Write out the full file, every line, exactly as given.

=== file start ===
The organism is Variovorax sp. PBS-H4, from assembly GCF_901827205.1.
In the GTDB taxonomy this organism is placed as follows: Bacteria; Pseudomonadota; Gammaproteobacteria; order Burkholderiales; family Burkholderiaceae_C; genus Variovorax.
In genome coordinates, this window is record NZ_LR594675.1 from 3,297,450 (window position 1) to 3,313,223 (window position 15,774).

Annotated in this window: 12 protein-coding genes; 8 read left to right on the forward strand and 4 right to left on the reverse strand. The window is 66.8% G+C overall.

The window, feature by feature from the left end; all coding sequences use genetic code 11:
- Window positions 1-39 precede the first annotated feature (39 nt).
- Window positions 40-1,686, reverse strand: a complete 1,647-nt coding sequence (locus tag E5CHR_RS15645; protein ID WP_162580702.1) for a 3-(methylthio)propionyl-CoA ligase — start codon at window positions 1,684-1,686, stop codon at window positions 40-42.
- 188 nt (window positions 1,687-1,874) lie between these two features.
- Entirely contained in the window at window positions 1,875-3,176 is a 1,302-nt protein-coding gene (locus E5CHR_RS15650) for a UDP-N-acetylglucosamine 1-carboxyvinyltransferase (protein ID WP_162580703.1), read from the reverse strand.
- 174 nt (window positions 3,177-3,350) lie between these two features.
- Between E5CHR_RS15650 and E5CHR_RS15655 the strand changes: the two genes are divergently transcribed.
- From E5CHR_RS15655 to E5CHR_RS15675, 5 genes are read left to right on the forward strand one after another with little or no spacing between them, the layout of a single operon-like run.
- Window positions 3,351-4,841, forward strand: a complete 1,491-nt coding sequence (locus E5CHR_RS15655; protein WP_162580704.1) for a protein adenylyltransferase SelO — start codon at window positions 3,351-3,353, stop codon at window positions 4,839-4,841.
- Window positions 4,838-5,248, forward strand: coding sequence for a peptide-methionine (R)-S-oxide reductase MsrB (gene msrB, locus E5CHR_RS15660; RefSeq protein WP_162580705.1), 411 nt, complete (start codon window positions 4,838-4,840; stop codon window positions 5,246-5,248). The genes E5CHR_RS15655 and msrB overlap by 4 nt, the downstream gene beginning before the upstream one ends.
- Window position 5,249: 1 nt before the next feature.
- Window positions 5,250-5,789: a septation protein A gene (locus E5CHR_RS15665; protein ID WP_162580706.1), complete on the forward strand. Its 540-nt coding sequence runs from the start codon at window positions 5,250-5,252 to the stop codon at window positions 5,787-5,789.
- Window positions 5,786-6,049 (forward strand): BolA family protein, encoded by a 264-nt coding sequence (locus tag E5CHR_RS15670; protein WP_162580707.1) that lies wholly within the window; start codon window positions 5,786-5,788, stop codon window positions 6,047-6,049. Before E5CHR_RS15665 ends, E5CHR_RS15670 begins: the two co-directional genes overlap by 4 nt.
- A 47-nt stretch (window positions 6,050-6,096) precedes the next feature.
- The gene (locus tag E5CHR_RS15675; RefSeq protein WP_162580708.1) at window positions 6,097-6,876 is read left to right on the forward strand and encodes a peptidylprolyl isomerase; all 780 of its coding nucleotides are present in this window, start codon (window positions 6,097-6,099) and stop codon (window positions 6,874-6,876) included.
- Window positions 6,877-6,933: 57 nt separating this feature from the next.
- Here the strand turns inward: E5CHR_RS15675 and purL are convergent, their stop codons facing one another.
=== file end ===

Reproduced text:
The organism is Variovorax sp. PBS-H4, from assembly GCF_901827205.1.
In the GTDB taxonomy this organism is placed as follows: Bacteria; Pseudomonadota; Gammaproteobacteria; order Burkholderiales; family Burkholderiaceae_C; genus Variovorax.
In genome coordinates, this window is record NZ_LR594675.1 from 3,297,450 (window position 1) to 3,313,223 (window position 15,774).

Annotated in this window: 12 protein-coding genes; 8 read left to right on the forward strand and 4 right to left on the reverse strand. The window is 66.8% G+C overall.

The window, feature by feature from the left end; all coding sequences use genetic code 11:
- Window positions 1-39 precede the first annotated feature (39 nt).
- Window positions 40-1,686, reverse strand: a complete 1,647-nt coding sequence (locus tag E5CHR_RS15645; protein ID WP_162580702.1) for a 3-(methylthio)propionyl-CoA ligase — start codon at window positions 1,684-1,686, stop codon at window positions 40-42.
- 188 nt (window positions 1,687-1,874) lie between these two features.
- Entirely contained in the window at window positions 1,875-3,176 is a 1,302-nt protein-coding gene (locus E5CHR_RS15650) for a UDP-N-acetylglucosamine 1-carboxyvinyltransferase (protein ID WP_162580703.1), read from the reverse strand.
- 174 nt (window positions 3,177-3,350) lie between these two features.
- Between E5CHR_RS15650 and E5CHR_RS15655 the strand changes: the two genes are divergently transcribed.
- From E5CHR_RS15655 to E5CHR_RS15675, 5 genes are read left to right on the forward strand one after another with little or no spacing between them, the layout of a single operon-like run.
- Window positions 3,351-4,841, forward strand: a complete 1,491-nt coding sequence (locus E5CHR_RS15655; protein WP_162580704.1) for a protein adenylyltransferase SelO — start codon at window positions 3,351-3,353, stop codon at window positions 4,839-4,841.
- Window positions 4,838-5,248, forward strand: coding sequence for a peptide-methionine (R)-S-oxide reductase MsrB (gene msrB, locus E5CHR_RS15660; RefSeq protein WP_162580705.1), 411 nt, complete (start codon window positions 4,838-4,840; stop codon window positions 5,246-5,248). The genes E5CHR_RS15655 and msrB overlap by 4 nt, the downstream gene beginning before the upstream one ends.
- Window position 5,249: 1 nt before the next feature.
- Window positions 5,250-5,789: a septation protein A gene (locus E5CHR_RS15665; protein ID WP_162580706.1), complete on the forward strand. Its 540-nt coding sequence runs from the start codon at window positions 5,250-5,252 to the stop codon at window positions 5,787-5,789.
- Window positions 5,786-6,049 (forward strand): BolA family protein, encoded by a 264-nt coding sequence (locus tag E5CHR_RS15670; protein WP_162580707.1) that lies wholly within the window; start codon window positions 5,786-5,788, stop codon window positions 6,047-6,049. Before E5CHR_RS15665 ends, E5CHR_RS15670 begins: the two co-directional genes overlap by 4 nt.
- A 47-nt stretch (window positions 6,050-6,096) precedes the next feature.
- The gene (locus tag E5CHR_RS15675; RefSeq protein WP_162580708.1) at window positions 6,097-6,876 is read left to right on the forward strand and encodes a peptidylprolyl isomerase; all 780 of its coding nucleotides are present in this window, start codon (window positions 6,097-6,099) and stop codon (window positions 6,874-6,876) included.
- Window positions 6,877-6,933: 57 nt separating this feature from the next.
- Here the strand turns inward: E5CHR_RS15675 and purL are convergent, their stop codons facing one another.